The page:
- Office buildings should be torn down as demand isn’t going to bounce back, Kyle Bass said.
- Converting office space to apartments isn’t practical either, he told Bloomberg.
- “It’s one asset class that just has to get redone, and redone meaning demolished,” Bass said.
Office buildings aren’t going to see a resurgence in workers coming back, so it may be best to tear some of them down, hedge fund manager Kyle Bass said.
And despite the shortage in housing inventory, it’s not practical to keep most buildings and convert office space to apartments, he added.
“It’s one asset class that just has to get redone, and redone meaning demolished,” the founder of Hayman Capital Management said in a Bloomberg interview.
His suggestion stems from what he sees as a long-lasting shift to remote and hybrid work, which has fueled declining office demand.
In his view, those trends are particular threats to older buildings that don’t have the same types of amenities that higher-quality offices have, according to Bloomberg.
In fact, remote job openings on Indeed are three times higher than prior to COVID, while firms such as Yelp have already downsized their offices.
And Bloomberg noted that US office vacancy rates rose to 20.2% to the first quarter from 19.6% in the fourth quarter.
Bass also said multifamily-property developers can’t proceed with projects at the moment, as recent banking turmoil has caused a lending crunch that is limiting builders.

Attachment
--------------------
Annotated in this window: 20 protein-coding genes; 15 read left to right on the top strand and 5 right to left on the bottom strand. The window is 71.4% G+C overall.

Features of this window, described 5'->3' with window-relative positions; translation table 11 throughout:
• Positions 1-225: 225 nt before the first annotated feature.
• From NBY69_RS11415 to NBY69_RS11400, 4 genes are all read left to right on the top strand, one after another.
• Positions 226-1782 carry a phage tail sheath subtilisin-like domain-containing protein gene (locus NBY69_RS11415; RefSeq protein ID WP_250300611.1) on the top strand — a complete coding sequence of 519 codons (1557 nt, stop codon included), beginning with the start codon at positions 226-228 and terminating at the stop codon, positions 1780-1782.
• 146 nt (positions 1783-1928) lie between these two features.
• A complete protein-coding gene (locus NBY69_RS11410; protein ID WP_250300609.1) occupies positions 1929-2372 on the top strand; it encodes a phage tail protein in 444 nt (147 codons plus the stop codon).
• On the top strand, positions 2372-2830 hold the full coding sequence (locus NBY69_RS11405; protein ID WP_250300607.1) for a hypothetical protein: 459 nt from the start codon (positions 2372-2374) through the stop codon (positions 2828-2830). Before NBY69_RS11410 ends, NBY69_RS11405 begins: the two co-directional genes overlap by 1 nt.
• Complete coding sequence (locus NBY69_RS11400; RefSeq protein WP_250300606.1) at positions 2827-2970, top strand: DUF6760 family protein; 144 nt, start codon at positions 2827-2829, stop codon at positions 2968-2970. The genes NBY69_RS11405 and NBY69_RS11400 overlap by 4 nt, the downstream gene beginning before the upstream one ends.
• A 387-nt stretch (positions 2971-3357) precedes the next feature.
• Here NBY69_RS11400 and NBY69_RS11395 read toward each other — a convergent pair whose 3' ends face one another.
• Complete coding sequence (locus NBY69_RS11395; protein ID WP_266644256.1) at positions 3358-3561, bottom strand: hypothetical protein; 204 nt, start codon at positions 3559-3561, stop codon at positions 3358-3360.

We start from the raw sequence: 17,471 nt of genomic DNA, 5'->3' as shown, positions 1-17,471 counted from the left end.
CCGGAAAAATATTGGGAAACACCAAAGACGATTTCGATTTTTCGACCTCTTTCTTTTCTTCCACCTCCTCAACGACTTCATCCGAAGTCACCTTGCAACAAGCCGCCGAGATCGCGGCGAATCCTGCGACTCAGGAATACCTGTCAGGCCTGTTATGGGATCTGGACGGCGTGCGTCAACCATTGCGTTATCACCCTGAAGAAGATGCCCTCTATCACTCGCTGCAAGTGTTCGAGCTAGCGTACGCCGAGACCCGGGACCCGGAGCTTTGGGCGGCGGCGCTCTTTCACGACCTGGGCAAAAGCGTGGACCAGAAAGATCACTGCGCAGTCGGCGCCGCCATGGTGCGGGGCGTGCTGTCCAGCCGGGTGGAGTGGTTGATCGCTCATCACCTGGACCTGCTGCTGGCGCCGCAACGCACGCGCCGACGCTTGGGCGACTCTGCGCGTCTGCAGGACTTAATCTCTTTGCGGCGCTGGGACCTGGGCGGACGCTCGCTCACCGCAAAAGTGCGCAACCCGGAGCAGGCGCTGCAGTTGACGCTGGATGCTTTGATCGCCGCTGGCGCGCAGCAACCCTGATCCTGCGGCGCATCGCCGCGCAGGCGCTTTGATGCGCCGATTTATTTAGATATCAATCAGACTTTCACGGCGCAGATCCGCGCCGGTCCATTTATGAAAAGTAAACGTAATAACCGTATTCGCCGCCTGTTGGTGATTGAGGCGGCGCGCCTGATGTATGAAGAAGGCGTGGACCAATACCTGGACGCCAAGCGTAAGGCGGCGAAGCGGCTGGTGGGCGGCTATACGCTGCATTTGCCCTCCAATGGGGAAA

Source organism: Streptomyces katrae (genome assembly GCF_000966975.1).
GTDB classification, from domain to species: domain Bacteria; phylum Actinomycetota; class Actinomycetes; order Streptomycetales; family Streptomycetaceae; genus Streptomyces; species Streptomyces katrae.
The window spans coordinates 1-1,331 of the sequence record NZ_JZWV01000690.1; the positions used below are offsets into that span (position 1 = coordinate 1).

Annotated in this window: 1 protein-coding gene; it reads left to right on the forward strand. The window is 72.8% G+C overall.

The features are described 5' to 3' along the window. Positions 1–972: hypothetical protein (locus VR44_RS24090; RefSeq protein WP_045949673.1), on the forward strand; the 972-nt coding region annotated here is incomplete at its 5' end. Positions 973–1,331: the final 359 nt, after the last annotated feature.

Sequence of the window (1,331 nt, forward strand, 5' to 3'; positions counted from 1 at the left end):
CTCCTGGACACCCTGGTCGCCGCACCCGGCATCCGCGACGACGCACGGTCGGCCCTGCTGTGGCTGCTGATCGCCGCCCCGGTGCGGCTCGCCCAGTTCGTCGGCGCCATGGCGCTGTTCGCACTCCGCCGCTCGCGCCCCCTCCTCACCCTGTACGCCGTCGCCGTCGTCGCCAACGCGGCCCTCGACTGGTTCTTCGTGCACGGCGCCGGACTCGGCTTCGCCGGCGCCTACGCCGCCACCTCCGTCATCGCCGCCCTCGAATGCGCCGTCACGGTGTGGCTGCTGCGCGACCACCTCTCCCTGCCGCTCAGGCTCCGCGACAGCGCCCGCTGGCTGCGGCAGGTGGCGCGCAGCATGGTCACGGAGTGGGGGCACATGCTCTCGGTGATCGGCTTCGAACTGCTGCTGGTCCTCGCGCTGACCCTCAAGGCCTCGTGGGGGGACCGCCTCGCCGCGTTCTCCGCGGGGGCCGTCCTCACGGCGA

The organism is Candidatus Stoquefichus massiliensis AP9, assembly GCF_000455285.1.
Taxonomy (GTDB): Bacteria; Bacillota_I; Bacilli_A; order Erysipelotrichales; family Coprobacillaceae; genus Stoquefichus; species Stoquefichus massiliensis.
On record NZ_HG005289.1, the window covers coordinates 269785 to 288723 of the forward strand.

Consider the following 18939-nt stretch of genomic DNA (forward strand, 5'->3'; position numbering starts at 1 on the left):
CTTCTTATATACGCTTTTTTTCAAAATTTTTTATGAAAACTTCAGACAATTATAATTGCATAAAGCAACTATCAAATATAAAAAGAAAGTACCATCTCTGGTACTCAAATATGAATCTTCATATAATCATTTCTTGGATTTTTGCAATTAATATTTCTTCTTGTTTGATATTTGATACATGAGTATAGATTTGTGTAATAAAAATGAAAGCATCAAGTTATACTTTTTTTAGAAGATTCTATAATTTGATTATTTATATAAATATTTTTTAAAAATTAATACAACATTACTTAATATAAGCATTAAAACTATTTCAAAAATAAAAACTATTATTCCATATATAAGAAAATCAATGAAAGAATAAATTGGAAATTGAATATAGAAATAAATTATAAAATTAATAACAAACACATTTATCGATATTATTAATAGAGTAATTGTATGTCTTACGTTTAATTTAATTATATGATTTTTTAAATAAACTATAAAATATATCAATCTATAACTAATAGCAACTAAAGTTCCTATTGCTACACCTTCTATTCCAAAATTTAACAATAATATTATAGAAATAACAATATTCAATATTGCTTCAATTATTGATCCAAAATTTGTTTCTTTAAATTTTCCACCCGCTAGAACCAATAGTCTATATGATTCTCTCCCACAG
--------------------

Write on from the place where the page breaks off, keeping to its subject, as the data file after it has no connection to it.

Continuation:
That has worsened the imbalance in the housing market, which suffers from a major shortfall in apartment supply, he added. Despite the need for multifamily units, he doesn’t see office conversions filling the gap.
“You have to jackhammer rebar and concrete. You have to re-plumb everything. And when you finish it, it just doesn’t feel right. You wouldn’t want to live there,” he told Bloomberg, citing the lack of light as an example.
But Bass, who gained fame in 2008 for shorting mortgage-backed securities, isn’t betting against office markets, saying publicly traded real estate companies have priced in these issues already.
Others on Wall Street are also bearish on commercial real estate. Prices could plummet as much as 40% from their peak in a worse crash than the 2008 financial crisis, according to Morgan Stanley Wealth Management’s chief investment officer.
The grave outlook is based on a raft of headwinds buffeting the commercial real estate sector, including the work-from-home trend and higher interest rates making it harder for investors to refinance a mountain of looming debt.